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  • Anthony Martinez is 84-years-old and suffering from renal failure, as well as other serious medical conditions including dementia. He is currently incarcerated in the Sterling Correctional Facility, site of one of Colorado’s largest COVID-19 outbreaks with almost 600 active COVID-19 cases. He and his family are understandably terrified that he will catch the virus and die.

    In the midst of this public health crisis, incarcerated people as vulnerable as Anthony, could and should be immediately released to safely live out their remaining years with family.

    Read more about Anthony Martinez and other at-risk incarcerated people. 

  • Ronald Johnson is pre-diabetic, suffers from asthma and high blood pressure, and regularly uses an inhaler to breathe. His age and respiratory ailments put him at risk of serious illness and death if he contracts COVID-19. With over hundreds of active cases in Colorado’s prisons, his family fears he will not make it out alive. His daughter, Amber, says, “In prison, he can’t protect himself and he can’t social distance. My deep fear is that my dad will die in prison. That is an awful, traumatic reality to consider. My chest is tight just thinking about how quickly it spreads and how vulnerable he is.”

    Governor Hickenlooper shortened his sentence following testimony from family, friends and correctional officers advocating for his early release. Yet, he is still eight years away from parole. While he remains in prison, COVID-19 continues to spread. Ronald’s three siblings, four children and four grandchildren are desperate for his release.

    Read more about Ronald Johnson and other at-risk incarcerated people.

  • Tuesday Olson knew her pregnancy was in trouble and tried to access hospital care as soon as possible. But there was a problem: she was in jail. This is her story.
  • It’s time to end the death penalty in Colorado. Family members who lost loved ones to murder speak out against an unjust and broken system.

Bookstores & Newsstands Challenge Law Violating First Amendment Rights

June 4, 2013

New Colorado law forces retailers to sell magazines focused on marijuana from behind the counter if anyone under 21 is allowed on the premises.

DENVER – Bookstores, newsstands and two bookseller organizations filed suit yesterday to block enforcement of a law that violates the First Amendment rights of retailers to display magazines that focus on marijuana and their customers’ right to browse those publications. The law, which was passed as a provision of the new Retail Marijuana Code, requires store owners that allow anyone under 21 years old on their premises to keep all magazines focused on marijuana or the marijuana business behind the counter.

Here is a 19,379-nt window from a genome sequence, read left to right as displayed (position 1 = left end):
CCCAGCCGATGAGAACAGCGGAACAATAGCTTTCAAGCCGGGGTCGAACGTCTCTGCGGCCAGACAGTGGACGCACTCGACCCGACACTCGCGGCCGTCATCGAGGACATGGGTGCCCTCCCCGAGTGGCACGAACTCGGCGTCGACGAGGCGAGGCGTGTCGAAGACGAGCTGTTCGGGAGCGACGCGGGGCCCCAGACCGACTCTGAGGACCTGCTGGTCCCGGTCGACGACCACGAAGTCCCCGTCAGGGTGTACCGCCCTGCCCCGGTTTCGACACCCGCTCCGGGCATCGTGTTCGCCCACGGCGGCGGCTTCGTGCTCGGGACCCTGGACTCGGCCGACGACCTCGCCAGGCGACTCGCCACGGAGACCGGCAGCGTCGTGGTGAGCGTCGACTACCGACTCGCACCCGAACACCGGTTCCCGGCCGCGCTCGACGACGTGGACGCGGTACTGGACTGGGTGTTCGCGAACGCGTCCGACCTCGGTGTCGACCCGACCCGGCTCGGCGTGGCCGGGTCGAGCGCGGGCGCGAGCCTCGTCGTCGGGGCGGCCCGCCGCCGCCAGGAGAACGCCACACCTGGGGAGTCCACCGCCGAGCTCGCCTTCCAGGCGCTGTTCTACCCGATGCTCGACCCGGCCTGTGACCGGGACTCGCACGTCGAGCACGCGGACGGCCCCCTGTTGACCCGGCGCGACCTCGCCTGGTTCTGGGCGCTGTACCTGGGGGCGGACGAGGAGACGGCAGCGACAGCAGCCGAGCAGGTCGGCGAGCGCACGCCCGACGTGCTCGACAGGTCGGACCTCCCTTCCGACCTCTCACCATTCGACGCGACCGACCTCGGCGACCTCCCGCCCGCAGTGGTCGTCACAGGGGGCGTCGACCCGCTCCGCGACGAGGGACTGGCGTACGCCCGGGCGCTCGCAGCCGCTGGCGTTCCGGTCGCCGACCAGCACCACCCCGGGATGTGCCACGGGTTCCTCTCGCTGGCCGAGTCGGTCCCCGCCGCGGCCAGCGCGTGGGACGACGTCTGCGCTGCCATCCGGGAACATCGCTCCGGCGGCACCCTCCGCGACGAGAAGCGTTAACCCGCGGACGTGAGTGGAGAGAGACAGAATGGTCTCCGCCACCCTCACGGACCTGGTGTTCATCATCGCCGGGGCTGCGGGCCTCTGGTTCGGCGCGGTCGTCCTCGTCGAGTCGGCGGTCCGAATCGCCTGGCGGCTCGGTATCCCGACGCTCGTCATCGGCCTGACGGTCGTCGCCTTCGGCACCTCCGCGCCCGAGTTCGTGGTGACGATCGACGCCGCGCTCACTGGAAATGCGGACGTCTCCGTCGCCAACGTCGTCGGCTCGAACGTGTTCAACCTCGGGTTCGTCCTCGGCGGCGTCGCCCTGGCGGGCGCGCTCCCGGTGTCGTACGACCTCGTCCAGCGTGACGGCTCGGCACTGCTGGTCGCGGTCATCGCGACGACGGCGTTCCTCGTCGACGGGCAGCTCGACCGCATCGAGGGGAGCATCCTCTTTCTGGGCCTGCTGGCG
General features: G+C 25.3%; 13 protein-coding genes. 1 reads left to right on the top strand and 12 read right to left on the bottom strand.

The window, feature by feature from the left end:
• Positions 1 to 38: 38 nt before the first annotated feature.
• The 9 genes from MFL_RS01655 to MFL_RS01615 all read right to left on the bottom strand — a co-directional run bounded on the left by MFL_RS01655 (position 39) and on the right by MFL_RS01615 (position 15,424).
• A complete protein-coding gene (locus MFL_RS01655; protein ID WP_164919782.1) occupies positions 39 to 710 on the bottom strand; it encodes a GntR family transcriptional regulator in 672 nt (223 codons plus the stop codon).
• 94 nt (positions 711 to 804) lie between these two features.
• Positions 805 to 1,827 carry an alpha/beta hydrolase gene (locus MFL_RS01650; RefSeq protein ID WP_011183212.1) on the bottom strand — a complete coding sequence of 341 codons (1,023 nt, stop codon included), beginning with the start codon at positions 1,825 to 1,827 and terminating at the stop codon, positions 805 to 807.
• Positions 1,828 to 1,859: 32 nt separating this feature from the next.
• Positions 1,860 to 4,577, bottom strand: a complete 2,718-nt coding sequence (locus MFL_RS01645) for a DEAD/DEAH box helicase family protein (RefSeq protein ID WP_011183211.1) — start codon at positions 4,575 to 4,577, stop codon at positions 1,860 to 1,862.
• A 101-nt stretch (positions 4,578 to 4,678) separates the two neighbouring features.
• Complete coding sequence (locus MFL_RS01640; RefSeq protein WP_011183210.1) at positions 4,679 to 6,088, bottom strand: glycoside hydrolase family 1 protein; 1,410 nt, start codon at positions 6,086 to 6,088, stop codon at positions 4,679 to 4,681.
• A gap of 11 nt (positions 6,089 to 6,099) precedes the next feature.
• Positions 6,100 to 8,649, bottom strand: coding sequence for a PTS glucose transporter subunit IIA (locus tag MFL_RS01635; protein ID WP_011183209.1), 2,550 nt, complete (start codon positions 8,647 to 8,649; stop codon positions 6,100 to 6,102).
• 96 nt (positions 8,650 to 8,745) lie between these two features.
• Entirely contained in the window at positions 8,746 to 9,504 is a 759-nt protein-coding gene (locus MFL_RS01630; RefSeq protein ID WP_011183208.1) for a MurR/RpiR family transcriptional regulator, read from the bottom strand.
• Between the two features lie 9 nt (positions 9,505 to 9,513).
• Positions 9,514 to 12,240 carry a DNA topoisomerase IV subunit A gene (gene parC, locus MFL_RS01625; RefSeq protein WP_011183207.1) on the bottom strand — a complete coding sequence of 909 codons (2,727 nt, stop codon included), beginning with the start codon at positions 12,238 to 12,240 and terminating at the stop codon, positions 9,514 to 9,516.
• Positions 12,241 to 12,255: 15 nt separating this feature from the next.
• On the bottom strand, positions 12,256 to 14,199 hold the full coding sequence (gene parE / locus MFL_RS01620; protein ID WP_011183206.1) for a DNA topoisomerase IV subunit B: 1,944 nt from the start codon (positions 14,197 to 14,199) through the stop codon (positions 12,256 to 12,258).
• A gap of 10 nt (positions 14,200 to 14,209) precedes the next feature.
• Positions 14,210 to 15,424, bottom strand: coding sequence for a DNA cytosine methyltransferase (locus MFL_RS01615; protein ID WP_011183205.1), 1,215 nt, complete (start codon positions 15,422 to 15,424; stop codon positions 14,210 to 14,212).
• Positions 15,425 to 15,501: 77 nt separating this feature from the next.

"Clearly, this is speech protected by the Constitution,” said Joyce Meskis of Tattered Cover Bookstore, one of the plaintiffs in the suit. “It has been sold, borrowed and read by people who have had rightful access to this material for years and years. To limit this speech now would be a travesty. On behalf of the readers we serve, we cannot permit this law to stand without inviting future legislatures to restrict the display of other kinds of books and magazines.”

“When government decides it doesn’t like an idea or disagrees with content and then acts to restrict its reach, that is unacceptable censorship,” said ACLU of Colorado Legal Director Mark Silverstein. “Just as the legislature cannot censor magazines, it also cannot require newsstands to hide government-disfavored content behind the counter.”

“The First Amendment bars the government from picking and choosing what information the public may see or browse merely because the legislature thinks it focuses on an undesirable act,” said David Horowitz, Executive Director of Media Coalition. “Otherwise, the legislature could force booksellers to restrict access to books, magazines, and other media that focus on wine, beer, driving or any other activity that is illegal for adults or minors.”

The lawsuit, Tattered Cover v. Brohl, was filed by ACLU of Colorado and Media Coalition, Inc. on behalf of the plaintiffs Tattered Cover Bookstore, Boulder Book Store, Magpies Newsstand in Durango, Book Train in Glenwood Springs, Woody’s Newsstand in Greeley, Al’s Newsstand in Ft. Collins, American Booksellers Foundation for Free Expression, and Mountains and Plains Independent Booksellers Association.

The parties are represented by Media Coalition general counsel Michael Bamberger and Richard Zuckerman of the New York office of Dentons US LLP, and by ACLU lawyers Silverstein, Staff Attorney Sara Rich, and ACLU Cooperating Attorneys Chris Beall, Steven Zansberg, and Tom Kelley of Levine Sullivan Koch and Schulz LLP.


Read more about the case here.


Access the complaint here.



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